Then they got RSV and again I felt guilty. I felt like maybe if they had gotten 100% breast milk they wouldn’t have gotten sick. (I know these are not logical thoughts, but I am pretty sure mommy guilt is not based in logic). Still I kept pumping. Then I got a clogged duct. Oh, the new fresh pain. I massaged, I sat under the shower and rubbed. My husband offered, in jest, to help me rub them…. I almost hit him. I had no sense of humor regarding the pump or my boobs anymore. It finally unclogged. My poor poor nipples. Pump pump pump.
By six months the boys were wearing 12 month clothes, and still in the 95% for weight and height. They were eating solid foods by now and they were eating a lot! But I made it 6 months! On the one hand I gave myself permission to quit, on the other I had….you guessed it….GUILT! I had made it this long, why not keep going? It is still the best thing for them. I started to reduce my pumping times, from 15 minutes, to 13 to 10 to 8, etc, until I dropped a session.
I loathed being tied to the pump; “Nope sorry, I have to go home so I can pump.”, but I loved giving them breast milk. I loathed the discomfort, but I loved the free milk. I loathed my husband touching about or thinking about my boobs. I loathed/loved the pump. Even though I had started to wean off the pump, I had a really hard time finally giving myself permission to quit. It was at this time I got another clogged duct, and I had to start pumping more again to unclog it. It took a few days, but it finally unclogged. (Sitting in the hot tub one night cleared it up the best). Over the course of the next few weeks I weaned off the pump. The boys didn’t mind, after all they had been getting formula the whole time. We started going through a can of powder every 3-4 days! Yikes! That is about $60/wk on formula. I started fantasizing about starting pumping again. But I didn’t, and instead I returned the rental pump.
Even though it was so bittersweet, I had made it! I was proud of myself for making it that far, and at the same time ashamed I didn’t make it further. I could have done a year if I had tried, but I hated it so much. I was done, and it was over. I decided to just not think about it anymore. What’s done was done.
Once I stopped pumping my boobs deflated like a pair of old balloons left out in the sun. I have never been big or full-chested by any means, but what was left on my chest looked like the before picture in a plastic surgery picture. The kind that are so sad that you don’t wonder why the woman had the surgery. I was so depressed. Even though my husband was glad to have his boobs back, I still wouldn’t let him touch them because I was so insecure about them. I had never felt so unsexy (yes, never). He told me he loved them, that I was beautiful. Blah blah blah.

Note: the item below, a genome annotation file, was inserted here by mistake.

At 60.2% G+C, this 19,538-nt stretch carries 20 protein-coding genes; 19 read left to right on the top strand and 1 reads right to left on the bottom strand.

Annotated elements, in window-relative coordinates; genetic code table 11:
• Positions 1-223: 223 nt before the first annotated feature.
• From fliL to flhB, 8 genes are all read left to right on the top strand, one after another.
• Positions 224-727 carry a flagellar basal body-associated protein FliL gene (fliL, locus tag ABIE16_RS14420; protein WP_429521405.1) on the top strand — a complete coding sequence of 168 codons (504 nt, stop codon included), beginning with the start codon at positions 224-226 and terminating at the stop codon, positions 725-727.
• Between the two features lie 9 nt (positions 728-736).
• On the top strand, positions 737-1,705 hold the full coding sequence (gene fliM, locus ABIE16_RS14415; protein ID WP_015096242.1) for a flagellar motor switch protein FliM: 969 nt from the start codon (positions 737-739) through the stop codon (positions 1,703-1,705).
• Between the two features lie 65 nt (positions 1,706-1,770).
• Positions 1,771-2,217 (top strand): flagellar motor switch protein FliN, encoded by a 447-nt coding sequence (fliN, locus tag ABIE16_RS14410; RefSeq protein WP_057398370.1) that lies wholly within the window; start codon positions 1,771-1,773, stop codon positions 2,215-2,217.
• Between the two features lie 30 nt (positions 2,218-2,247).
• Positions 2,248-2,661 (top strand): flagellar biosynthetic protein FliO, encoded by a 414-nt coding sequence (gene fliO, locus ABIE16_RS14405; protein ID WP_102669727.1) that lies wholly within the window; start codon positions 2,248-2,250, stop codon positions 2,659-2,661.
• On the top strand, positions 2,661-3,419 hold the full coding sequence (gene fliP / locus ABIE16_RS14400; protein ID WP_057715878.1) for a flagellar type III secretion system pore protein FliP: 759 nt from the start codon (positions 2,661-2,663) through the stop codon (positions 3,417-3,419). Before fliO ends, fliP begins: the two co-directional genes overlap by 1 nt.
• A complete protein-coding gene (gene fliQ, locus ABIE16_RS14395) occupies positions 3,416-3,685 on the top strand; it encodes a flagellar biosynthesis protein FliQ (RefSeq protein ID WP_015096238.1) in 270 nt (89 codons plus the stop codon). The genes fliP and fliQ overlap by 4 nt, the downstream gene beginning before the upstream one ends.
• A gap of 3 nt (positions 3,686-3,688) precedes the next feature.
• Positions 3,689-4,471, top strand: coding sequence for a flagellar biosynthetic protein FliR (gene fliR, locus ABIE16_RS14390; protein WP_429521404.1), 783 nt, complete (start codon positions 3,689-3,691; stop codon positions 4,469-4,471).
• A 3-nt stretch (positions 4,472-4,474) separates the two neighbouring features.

Slowly my nipples healed, slowly the guilt faded. (It did not go away; it never goes away.) Slowly I decided that I should listen to my husband. (Even though I still thought he is lying). Slowly I began to see my boobs again as the sexual objects they used to be (PS-I now know what Victoria’s Secret actually is). I can once again claim my body as my own for the first time in a year and a half. That feels good. I think it is no coincidence that when I stopped pumping, I started doing my hair again, wearing make up again, and worrying about plucking again. I no longer had to get up early to pump, or stay up late to pump. I got more sleep, I felt better.
I have decided that pumping is a mind over matter situation. For me it was my stubbornness (aka determination) that served me well in this venture. I absolutely understand why women quit. I didn’t have to go back to work so I could sit home and loath/love my pump. My husband was beyond supportive even when I was sitting there barking at him while I was pumping. My babies were both calm and quiet and gave me time to pump while they hung out in the swing/bouncy/play mat. If any of these things hadn’t lined up I don’t know if I would have made it.
My boys are 9 months now and wear 24 month clothes. They are off the charts in height and in the 90% for weight. They are still doing great, even without the breast milk. Although, as I reduce the amount of formula I give them, my thoughts still turn to the fact that I would be making enough breast milk to not have to give them formula at all at this point. I am hoping that I can stop thinking about it all together when they turn one, and they can have cow’s milk.
But knowing me, I might just be sitting here when they are 18 thinking they might have gotten better scores on their SATs if I had pumped more.
Lisa 28, Mom to Identical Twin Boys – 9 months